[RFC PATCH v3 04/11] drm, cgroup: Add total GEM buffer allocation limit

Daniel Vetter daniel at ffwll.ch
Wed Jun 26 21:41:13 UTC 2019

On Wed, Jun 26, 2019 at 05:27:48PM -0400, Kenny Ho wrote:
> On Wed, Jun 26, 2019 at 12:05 PM Daniel Vetter <daniel at ffwll.ch> wrote:
> >
> > > drm.buffer.default
> > >         A read-only flat-keyed file which exists on the root cgroup.
> > >         Each entry is keyed by the drm device's major:minor.
> > >
> > >         Default limits on the total GEM buffer allocation in bytes.
> >
> > Don't we need a "0 means no limit" semantics here?
> I believe the convention is to use the 'max' keyword.
> >
> > I think we need a new drm-cgroup.rst which contains all this
> > documentation.
> Yes I planned to do that when things are more finalized.  I am
> actually writing the commit message following the current doc format
> so I can reuse it in the rst.


> > With multiple GPUs, do we need an overall GEM bo limit, across all gpus?
> > For other stuff later on like vram/tt/... and all that it needs to be
> > per-device, but I think one overall limit could be useful.
> This one I am not sure but should be fairly straightforward to add.
> I'd love to hear more feedbacks on this as well.
> > >       if (!amdgpu_bo_validate_size(adev, size, bp->domain))
> > >               return -ENOMEM;
> > >
> > > +     if (!drmcgrp_bo_can_allocate(current, adev->ddev, size))
> > > +             return -ENOMEM;
> >
> > So what happens when you start a lot of threads all at the same time,
> > allocating gem bo? Also would be nice if we could roll out at least the
> > accounting part of this cgroup to all GEM drivers.
> When there is a large number of allocation, the allocation will be
> checked in sequence within a device (since I used a per device mutex
> in the check.)  Are you suggesting the overhead here is significant
> enough to be a bottleneck?  The accounting part should be available to
> all GEM drivers (unless I missed something) since the chg and unchg
> function is called via the generic drm_gem_private_object_init and
> drm_gem_object_release.

thread 1: checks limits, still under the total

thread 2: checks limits, still under the total

thread 1: allocates, still under

thread 2: allocates, now over the limit

I think the check and chg need to be one step, or this wont work. Or I'm
missing something somewhere.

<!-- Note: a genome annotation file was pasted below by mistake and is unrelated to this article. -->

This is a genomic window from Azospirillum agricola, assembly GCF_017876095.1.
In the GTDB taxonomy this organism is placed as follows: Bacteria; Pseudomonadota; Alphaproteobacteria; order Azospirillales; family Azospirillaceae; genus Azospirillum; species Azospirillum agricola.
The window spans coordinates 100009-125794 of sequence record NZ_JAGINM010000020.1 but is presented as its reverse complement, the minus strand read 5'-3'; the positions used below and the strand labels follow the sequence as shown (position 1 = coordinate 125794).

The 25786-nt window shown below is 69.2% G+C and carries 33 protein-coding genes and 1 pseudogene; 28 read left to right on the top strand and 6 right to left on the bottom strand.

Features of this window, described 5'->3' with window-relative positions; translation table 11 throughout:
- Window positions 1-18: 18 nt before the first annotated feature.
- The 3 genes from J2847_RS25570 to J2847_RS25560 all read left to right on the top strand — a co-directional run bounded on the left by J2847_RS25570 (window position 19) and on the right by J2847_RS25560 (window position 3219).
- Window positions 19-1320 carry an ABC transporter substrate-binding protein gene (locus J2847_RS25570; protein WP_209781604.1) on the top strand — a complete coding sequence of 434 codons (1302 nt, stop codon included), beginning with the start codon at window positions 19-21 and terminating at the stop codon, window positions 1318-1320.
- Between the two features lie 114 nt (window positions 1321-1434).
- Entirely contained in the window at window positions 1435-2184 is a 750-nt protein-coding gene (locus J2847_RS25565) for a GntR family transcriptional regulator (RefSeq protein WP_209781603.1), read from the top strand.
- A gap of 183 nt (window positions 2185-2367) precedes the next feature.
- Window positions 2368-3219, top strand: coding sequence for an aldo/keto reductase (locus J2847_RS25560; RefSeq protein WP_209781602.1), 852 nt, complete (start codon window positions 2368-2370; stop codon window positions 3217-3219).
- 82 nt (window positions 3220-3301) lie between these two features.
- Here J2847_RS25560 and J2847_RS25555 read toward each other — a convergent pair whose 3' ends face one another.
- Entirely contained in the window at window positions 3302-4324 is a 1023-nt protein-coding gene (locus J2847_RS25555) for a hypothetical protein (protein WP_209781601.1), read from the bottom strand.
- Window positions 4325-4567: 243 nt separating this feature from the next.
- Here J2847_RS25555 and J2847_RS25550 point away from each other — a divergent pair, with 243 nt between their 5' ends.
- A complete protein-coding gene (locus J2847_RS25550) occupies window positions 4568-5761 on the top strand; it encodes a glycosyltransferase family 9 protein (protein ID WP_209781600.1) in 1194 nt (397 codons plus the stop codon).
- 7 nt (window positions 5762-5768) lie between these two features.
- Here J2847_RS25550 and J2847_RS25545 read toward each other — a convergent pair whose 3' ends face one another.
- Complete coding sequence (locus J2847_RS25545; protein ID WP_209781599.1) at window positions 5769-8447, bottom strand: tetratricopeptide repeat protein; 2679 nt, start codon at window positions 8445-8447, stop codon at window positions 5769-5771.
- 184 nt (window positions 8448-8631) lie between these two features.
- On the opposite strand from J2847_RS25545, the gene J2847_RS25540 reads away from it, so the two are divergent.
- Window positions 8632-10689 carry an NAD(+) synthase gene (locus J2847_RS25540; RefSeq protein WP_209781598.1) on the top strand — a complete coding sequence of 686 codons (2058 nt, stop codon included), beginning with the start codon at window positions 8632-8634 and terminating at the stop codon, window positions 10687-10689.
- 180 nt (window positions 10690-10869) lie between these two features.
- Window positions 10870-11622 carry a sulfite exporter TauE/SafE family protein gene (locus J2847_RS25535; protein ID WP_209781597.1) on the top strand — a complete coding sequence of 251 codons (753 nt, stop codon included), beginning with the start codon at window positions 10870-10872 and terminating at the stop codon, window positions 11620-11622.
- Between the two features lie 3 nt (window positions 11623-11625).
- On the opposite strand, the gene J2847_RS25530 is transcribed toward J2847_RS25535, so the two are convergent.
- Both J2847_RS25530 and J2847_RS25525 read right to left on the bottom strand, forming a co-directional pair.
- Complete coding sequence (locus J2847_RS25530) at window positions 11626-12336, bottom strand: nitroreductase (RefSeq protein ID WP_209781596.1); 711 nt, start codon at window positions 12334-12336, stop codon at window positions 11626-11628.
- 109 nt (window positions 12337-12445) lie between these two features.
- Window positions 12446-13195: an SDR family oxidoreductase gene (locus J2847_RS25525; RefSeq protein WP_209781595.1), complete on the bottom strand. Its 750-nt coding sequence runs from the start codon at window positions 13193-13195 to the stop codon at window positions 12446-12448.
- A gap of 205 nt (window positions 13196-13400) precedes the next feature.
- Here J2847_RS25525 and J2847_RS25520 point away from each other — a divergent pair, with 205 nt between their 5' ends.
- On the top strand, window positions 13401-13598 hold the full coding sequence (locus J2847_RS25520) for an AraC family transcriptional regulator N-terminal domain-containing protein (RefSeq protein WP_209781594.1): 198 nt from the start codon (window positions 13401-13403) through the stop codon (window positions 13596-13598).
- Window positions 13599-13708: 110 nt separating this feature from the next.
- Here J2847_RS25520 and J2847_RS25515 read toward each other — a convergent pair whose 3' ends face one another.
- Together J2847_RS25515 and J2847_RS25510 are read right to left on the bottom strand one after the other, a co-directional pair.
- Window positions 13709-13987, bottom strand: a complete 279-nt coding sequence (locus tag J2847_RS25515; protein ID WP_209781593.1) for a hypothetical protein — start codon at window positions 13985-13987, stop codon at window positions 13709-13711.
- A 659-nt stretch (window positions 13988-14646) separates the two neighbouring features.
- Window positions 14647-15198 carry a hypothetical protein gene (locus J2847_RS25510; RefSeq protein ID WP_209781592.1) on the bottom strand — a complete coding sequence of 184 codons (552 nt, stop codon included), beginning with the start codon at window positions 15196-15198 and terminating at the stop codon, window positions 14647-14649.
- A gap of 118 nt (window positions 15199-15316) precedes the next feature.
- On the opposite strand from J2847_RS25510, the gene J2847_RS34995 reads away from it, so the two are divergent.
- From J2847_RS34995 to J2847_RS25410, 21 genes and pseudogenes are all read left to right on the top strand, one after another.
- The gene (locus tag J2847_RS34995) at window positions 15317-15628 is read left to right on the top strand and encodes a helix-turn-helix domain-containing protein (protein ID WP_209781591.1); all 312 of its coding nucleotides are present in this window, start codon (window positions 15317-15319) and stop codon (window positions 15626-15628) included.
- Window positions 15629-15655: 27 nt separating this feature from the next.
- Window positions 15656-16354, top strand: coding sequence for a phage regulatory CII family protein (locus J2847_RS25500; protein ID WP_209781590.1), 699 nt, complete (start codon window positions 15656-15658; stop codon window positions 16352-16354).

Wrt rolling out the accounting for all drivers: Since you also roll out
enforcement in this patch I'm not sure whether the accounting part is
fully stand-alone. And as discussed a bit on an earlier patch, I think for
DRIVER_GEM we should set up the accounting cgroup automatically.

> > > +     /* only allow bo from the same cgroup or its ancestor to be imported */
> > > +     if (drmcgrp != NULL &&
> >
> > Quite a serious limitation here ...
> >
> > > +                     !drmcgrp_is_self_or_ancestor(drmcgrp, obj->drmcgrp)) {
> >
> > Also what happens if you actually share across devices? Then importing in
> > the 2nd group is suddenly possible, and I think will be double-counted.
> >
> > What's the underlying technical reason for not allowing sharing across
> > cgroups?
> With the current implementation, there shouldn't be double counting as
> the counting is done during the buffer init.

If you share across devices there will be two drm_gem_obect structures, on
on each device. But only one underlying bo.

Now the bo limit is per-device too, so that's all fine, but for a global
bo limit we'd need to make sure we count these only once.

> To be clear, sharing across cgroup is allowed, the buffer just needs
> to be allocated by a process that is parent to the cgroup.  So in the
> case of xorg allocating buffer for client, the xorg would be in the
> root cgroup and the buffer can be passed around by different clients
> (in root or other cgroup.)  The idea here is to establish some form of
> ownership, otherwise there wouldn't be a way to account for or limit
> the usage.

But why? What's the problem if I allocate something and then hand it to
someone else. E.g. one popular use of cgroups is to isolate clients, so
maybe you'd do a cgroup + namespace for each X11 client (ok wayland, with
X11 this is probably pointless).

But with your current limitation those clients can't pass buffers to the
compositor anymore, making cgroups useless. Your example here only works
if Xorg is in the root and allocates all the buffers. That's not even true
for DRI3 anymore.

So pretty serious limitation on cgroups, and I'm not really understanding
why we need this. I think if we want to prevent buffer sharing, what we
need are some selinux hooks and stuff so you can prevent an import/access
by someone who's not allowed to touch a buffer. But that kind of access
right management should be separate from resource control imo.
Daniel Vetter
Software Engineer, Intel Corporation

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